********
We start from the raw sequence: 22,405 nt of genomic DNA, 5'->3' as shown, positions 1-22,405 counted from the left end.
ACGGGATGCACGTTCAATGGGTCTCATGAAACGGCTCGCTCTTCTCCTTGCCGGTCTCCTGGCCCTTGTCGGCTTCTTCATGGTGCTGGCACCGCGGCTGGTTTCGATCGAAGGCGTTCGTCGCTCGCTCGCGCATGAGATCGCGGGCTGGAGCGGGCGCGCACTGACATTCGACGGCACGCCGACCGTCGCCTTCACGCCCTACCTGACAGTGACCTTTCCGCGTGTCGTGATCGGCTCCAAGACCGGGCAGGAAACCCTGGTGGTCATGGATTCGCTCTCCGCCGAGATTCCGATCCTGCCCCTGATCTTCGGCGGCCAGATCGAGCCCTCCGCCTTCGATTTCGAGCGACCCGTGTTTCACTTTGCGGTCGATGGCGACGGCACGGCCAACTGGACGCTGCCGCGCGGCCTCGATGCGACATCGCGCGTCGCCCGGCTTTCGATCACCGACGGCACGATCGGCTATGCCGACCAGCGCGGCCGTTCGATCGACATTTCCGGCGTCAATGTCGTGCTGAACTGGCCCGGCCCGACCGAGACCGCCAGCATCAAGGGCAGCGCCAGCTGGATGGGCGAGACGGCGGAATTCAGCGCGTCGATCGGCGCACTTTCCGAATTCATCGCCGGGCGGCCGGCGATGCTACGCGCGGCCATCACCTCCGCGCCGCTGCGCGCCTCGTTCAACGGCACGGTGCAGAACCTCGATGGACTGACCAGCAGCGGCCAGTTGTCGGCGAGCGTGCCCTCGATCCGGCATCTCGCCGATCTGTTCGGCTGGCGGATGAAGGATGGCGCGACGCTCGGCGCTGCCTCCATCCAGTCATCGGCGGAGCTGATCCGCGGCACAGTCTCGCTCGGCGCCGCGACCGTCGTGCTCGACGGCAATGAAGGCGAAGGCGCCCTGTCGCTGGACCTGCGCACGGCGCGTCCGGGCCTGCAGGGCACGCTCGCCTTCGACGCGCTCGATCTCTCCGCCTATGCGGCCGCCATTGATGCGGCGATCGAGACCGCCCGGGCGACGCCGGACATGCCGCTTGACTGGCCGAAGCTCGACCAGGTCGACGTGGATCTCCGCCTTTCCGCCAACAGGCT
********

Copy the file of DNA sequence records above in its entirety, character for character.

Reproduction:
We start from the raw sequence: 22,405 nt of genomic DNA, 5'->3' as shown, positions 1-22,405 counted from the left end.
ACGGGATGCACGTTCAATGGGTCTCATGAAACGGCTCGCTCTTCTCCTTGCCGGTCTCCTGGCCCTTGTCGGCTTCTTCATGGTGCTGGCACCGCGGCTGGTTTCGATCGAAGGCGTTCGTCGCTCGCTCGCGCATGAGATCGCGGGCTGGAGCGGGCGCGCACTGACATTCGACGGCACGCCGACCGTCGCCTTCACGCCCTACCTGACAGTGACCTTTCCGCGTGTCGTGATCGGCTCCAAGACCGGGCAGGAAACCCTGGTGGTCATGGATTCGCTCTCCGCCGAGATTCCGATCCTGCCCCTGATCTTCGGCGGCCAGATCGAGCCCTCCGCCTTCGATTTCGAGCGACCCGTGTTTCACTTTGCGGTCGATGGCGACGGCACGGCCAACTGGACGCTGCCGCGCGGCCTCGATGCGACATCGCGCGTCGCCCGGCTTTCGATCACCGACGGCACGATCGGCTATGCCGACCAGCGCGGCCGTTCGATCGACATTTCCGGCGTCAATGTCGTGCTGAACTGGCCCGGCCCGACCGAGACCGCCAGCATCAAGGGCAGCGCCAGCTGGATGGGCGAGACGGCGGAATTCAGCGCGTCGATCGGCGCACTTTCCGAATTCATCGCCGGGCGGCCGGCGATGCTACGCGCGGCCATCACCTCCGCGCCGCTGCGCGCCTCGTTCAACGGCACGGTGCAGAACCTCGATGGACTGACCAGCAGCGGCCAGTTGTCGGCGAGCGTGCCCTCGATCCGGCATCTCGCCGATCTGTTCGGCTGGCGGATGAAGGATGGCGCGACGCTCGGCGCTGCCTCCATCCAGTCATCGGCGGAGCTGATCCGCGGCACAGTCTCGCTCGGCGCCGCGACCGTCGTGCTCGACGGCAATGAAGGCGAAGGCGCCCTGTCGCTGGACCTGCGCACGGCGCGTCCGGGCCTGCAGGGCACGCTCGCCTTCGACGCGCTCGATCTCTCCGCCTATGCGGCCGCCATTGATGCGGCGATCGAGACCGCCCGGGCGACGCCGGACATGCCGCTTGACTGGCCGAAGCTCGACCAGGTCGACGTGGATCTCCGCCTTTCCGCCAACAGGCT